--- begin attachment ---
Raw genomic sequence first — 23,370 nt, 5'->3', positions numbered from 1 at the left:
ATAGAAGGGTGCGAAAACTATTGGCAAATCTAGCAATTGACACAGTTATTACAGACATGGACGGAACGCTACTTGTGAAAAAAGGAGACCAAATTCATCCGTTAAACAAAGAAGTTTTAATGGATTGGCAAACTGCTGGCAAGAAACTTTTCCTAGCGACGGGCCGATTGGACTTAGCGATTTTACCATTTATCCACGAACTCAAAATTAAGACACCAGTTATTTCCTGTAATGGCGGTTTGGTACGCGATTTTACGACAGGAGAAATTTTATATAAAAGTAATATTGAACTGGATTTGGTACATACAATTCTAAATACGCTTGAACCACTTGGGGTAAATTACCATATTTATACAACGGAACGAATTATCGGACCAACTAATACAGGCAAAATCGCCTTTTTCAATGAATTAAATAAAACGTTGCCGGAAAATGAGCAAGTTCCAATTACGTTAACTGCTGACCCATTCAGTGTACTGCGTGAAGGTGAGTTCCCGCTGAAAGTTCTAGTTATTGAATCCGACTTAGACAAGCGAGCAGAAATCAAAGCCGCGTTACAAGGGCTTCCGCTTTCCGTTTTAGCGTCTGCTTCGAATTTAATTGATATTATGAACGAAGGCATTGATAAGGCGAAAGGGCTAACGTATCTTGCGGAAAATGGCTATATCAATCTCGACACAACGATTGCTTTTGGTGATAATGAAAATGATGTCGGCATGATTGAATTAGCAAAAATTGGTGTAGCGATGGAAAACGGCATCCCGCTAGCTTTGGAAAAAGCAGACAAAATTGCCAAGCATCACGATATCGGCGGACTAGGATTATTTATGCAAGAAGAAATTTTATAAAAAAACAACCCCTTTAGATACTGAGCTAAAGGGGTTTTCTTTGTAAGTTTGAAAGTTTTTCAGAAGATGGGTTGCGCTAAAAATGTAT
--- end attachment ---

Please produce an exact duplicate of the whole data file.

Raw genomic sequence first — 23,370 nt, 5'->3', positions numbered from 1 at the left:
ATAGAAGGGTGCGAAAACTATTGGCAAATCTAGCAATTGACACAGTTATTACAGACATGGACGGAACGCTACTTGTGAAAAAAGGAGACCAAATTCATCCGTTAAACAAAGAAGTTTTAATGGATTGGCAAACTGCTGGCAAGAAACTTTTCCTAGCGACGGGCCGATTGGACTTAGCGATTTTACCATTTATCCACGAACTCAAAATTAAGACACCAGTTATTTCCTGTAATGGCGGTTTGGTACGCGATTTTACGACAGGAGAAATTTTATATAAAAGTAATATTGAACTGGATTTGGTACATACAATTCTAAATACGCTTGAACCACTTGGGGTAAATTACCATATTTATACAACGGAACGAATTATCGGACCAACTAATACAGGCAAAATCGCCTTTTTCAATGAATTAAATAAAACGTTGCCGGAAAATGAGCAAGTTCCAATTACGTTAACTGCTGACCCATTCAGTGTACTGCGTGAAGGTGAGTTCCCGCTGAAAGTTCTAGTTATTGAATCCGACTTAGACAAGCGAGCAGAAATCAAAGCCGCGTTACAAGGGCTTCCGCTTTCCGTTTTAGCGTCTGCTTCGAATTTAATTGATATTATGAACGAAGGCATTGATAAGGCGAAAGGGCTAACGTATCTTGCGGAAAATGGCTATATCAATCTCGACACAACGATTGCTTTTGGTGATAATGAAAATGATGTCGGCATGATTGAATTAGCAAAAATTGGTGTAGCGATGGAAAACGGCATCCCGCTAGCTTTGGAAAAAGCAGACAAAATTGCCAAGCATCACGATATCGGCGGACTAGGATTATTTATGCAAGAAGAAATTTTATAAAAAAACAACCCCTTTAGATACTGAGCTAAAGGGGTTTTCTTTGTAAGTTTGAAAGTTTTTCAGAAGATGGGTTGCGCTAAAAATGTAT